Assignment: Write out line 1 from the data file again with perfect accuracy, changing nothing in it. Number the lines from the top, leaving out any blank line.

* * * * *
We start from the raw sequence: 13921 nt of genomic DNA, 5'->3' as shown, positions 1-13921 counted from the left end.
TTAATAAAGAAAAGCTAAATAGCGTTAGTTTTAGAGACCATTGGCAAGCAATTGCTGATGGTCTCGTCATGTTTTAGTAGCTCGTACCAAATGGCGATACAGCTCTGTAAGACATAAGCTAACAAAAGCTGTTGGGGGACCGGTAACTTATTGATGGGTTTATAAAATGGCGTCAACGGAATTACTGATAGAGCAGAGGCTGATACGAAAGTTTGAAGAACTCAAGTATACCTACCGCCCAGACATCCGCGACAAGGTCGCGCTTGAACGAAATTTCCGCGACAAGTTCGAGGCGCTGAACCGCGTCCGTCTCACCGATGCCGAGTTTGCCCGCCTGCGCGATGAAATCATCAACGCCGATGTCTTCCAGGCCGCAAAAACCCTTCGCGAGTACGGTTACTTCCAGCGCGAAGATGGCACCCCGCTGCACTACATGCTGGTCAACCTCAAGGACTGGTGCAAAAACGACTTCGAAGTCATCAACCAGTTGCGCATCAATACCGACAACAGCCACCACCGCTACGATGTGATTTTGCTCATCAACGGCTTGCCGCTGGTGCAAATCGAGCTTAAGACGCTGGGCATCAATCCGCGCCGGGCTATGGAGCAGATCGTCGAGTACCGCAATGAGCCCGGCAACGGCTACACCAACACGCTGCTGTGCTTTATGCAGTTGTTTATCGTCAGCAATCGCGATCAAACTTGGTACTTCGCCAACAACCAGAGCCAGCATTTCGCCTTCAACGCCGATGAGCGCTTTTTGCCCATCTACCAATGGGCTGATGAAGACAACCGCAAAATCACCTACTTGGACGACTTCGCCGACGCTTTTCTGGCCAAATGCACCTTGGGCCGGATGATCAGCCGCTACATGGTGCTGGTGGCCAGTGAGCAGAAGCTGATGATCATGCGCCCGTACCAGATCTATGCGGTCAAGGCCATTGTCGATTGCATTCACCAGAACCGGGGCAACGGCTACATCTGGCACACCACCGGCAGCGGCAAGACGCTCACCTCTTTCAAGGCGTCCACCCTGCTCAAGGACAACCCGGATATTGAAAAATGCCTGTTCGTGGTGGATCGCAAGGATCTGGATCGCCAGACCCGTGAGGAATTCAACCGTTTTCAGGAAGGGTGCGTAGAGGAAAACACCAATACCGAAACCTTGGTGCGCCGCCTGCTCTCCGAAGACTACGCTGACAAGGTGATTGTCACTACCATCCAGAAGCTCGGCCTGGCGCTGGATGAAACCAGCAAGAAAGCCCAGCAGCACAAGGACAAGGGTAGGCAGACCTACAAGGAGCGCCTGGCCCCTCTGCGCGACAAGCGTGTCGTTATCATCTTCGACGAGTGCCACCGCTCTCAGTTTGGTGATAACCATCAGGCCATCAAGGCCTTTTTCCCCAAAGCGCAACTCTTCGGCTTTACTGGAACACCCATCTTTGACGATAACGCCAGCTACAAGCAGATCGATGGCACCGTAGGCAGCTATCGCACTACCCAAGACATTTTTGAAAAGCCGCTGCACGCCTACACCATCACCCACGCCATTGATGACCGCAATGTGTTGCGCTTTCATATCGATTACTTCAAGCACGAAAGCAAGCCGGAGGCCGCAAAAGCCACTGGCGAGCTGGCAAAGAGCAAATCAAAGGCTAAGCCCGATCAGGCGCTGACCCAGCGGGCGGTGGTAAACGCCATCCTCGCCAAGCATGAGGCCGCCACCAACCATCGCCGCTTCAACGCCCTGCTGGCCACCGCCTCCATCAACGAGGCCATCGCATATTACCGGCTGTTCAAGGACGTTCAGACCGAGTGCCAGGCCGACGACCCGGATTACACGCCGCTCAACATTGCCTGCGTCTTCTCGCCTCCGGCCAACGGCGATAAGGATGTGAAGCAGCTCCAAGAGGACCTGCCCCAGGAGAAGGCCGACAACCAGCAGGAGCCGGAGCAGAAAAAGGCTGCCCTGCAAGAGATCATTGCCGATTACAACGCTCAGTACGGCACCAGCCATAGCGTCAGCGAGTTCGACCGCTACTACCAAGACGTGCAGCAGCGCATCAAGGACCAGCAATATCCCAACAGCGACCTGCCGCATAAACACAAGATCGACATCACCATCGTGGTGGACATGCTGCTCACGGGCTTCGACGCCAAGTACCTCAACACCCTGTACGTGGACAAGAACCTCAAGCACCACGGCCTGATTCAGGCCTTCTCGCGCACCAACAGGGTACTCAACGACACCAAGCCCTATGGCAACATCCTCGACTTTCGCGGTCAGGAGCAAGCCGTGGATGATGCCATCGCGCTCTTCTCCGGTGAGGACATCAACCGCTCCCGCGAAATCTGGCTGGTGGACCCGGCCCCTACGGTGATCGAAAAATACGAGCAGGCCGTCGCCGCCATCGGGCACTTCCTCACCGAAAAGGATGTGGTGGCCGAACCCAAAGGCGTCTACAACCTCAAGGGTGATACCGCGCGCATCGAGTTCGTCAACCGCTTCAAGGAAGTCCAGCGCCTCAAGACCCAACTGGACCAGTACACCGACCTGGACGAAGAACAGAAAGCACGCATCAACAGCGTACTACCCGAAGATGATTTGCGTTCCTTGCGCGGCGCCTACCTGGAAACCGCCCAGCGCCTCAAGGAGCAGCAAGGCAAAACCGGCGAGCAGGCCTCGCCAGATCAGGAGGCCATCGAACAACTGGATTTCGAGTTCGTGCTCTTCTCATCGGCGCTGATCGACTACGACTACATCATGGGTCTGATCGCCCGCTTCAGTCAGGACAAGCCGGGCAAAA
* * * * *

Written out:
We start from the raw sequence: 13921 nt of genomic DNA, 5'->3' as shown, positions 1-13921 counted from the left end.